The company admits the vision is currently a bit shorter-term, but as sales director, Steve Amey says: “It ensures we remain flexible, listen to the needs of our customers and evolve the business plan on a monthly basis. That is the reality of 2020, and we believe that regular refinement of our working model will make us all the stronger in readiness for 2021. The capacity to spring back is ready and waiting.”

Of course, the business has utilised the much-welcomed furlough scheme as the pandemic has evolved. However, it has also taken many positive steps to guarantee operational stability in testing times. In certain cases, remote working has really proved positive for Bright and the workforce have made good use of products, such as Microsoft Teams, Skype, WhatsApp, etc. to really stay in touch, keep things moving for the clients, and transmit key messages to staff around the pandemic.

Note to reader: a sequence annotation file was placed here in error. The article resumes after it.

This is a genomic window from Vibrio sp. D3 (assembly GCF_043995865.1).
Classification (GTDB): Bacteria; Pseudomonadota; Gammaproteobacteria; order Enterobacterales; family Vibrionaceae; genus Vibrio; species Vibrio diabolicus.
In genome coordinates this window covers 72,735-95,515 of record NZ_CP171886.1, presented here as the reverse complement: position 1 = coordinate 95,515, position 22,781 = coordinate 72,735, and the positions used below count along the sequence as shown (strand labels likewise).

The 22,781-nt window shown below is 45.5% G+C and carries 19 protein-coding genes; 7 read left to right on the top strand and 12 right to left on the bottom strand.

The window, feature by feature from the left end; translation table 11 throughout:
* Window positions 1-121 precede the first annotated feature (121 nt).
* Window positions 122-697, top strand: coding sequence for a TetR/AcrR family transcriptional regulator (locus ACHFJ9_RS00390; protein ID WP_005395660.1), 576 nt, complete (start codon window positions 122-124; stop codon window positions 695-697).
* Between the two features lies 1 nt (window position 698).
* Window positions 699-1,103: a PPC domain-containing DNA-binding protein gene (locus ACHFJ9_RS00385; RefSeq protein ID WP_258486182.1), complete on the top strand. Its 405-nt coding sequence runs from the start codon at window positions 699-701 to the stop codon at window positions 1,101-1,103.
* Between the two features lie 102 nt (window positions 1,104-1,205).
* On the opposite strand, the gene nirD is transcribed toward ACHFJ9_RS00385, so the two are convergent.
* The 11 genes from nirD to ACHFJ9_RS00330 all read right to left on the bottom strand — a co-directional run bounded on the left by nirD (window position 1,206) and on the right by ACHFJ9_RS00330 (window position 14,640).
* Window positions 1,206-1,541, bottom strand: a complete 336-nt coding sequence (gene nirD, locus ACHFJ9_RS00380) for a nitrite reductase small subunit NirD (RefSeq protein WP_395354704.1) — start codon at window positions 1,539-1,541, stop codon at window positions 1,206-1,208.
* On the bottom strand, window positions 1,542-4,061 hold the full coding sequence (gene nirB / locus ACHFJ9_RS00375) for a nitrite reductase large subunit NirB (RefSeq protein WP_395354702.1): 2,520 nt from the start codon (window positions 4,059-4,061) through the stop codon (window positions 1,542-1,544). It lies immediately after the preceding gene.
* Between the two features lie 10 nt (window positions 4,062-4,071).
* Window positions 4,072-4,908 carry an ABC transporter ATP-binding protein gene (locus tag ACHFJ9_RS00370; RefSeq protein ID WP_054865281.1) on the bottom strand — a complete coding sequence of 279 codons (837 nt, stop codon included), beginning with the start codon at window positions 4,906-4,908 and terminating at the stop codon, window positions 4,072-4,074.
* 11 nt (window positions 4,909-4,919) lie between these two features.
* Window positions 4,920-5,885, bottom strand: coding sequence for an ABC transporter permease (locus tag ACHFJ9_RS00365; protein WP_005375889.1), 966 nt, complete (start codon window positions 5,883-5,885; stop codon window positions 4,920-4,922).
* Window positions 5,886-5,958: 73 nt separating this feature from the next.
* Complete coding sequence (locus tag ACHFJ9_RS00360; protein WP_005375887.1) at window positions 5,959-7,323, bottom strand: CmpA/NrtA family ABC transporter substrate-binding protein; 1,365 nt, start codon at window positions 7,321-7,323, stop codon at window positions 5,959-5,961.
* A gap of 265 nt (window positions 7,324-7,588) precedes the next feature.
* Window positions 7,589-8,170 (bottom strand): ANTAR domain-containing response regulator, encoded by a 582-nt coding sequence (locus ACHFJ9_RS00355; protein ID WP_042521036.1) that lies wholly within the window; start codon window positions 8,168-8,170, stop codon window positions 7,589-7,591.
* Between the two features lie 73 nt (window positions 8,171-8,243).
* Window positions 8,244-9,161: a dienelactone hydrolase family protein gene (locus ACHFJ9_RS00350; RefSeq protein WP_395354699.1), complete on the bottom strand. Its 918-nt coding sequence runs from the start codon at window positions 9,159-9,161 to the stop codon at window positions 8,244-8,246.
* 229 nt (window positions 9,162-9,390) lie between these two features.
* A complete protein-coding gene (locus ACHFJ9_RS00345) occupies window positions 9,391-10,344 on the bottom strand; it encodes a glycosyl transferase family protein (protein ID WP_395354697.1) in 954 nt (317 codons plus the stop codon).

As well as staff communication, Bright has also engaged some really creative uses of Teams, as Amey continues: “Involvement in the Ventilator Challenge UK project was a fast-paced affair, with design and production requirements evolving several times a day. At one point, Teams was the catalyst for one of the quickest pieces of customer decision-making I have seen in my career.”

The episode Amey refers to was a dramatic win in terms of customer experience, and saw Bright on Teams chat with its own supplier partner, the customer, as well as the end user. The usual protecting of sources had to be put to one side for the good of the project, and in fact led to one of the proudest moments of collaboration Bright has been involved with. With Bright’s strategic input, using the customer’s CAD/CAM package over Teams, a component was redesigned, re-posted to CAM and sample component produced by Bright within 90 minutes of the initial technical query being raised.

Indeed, there have been some other real wins for the business during the course of the year too. As certain staff may have been off work for shielding purposes, the company’s apprentice cohort were relied upon more heavily.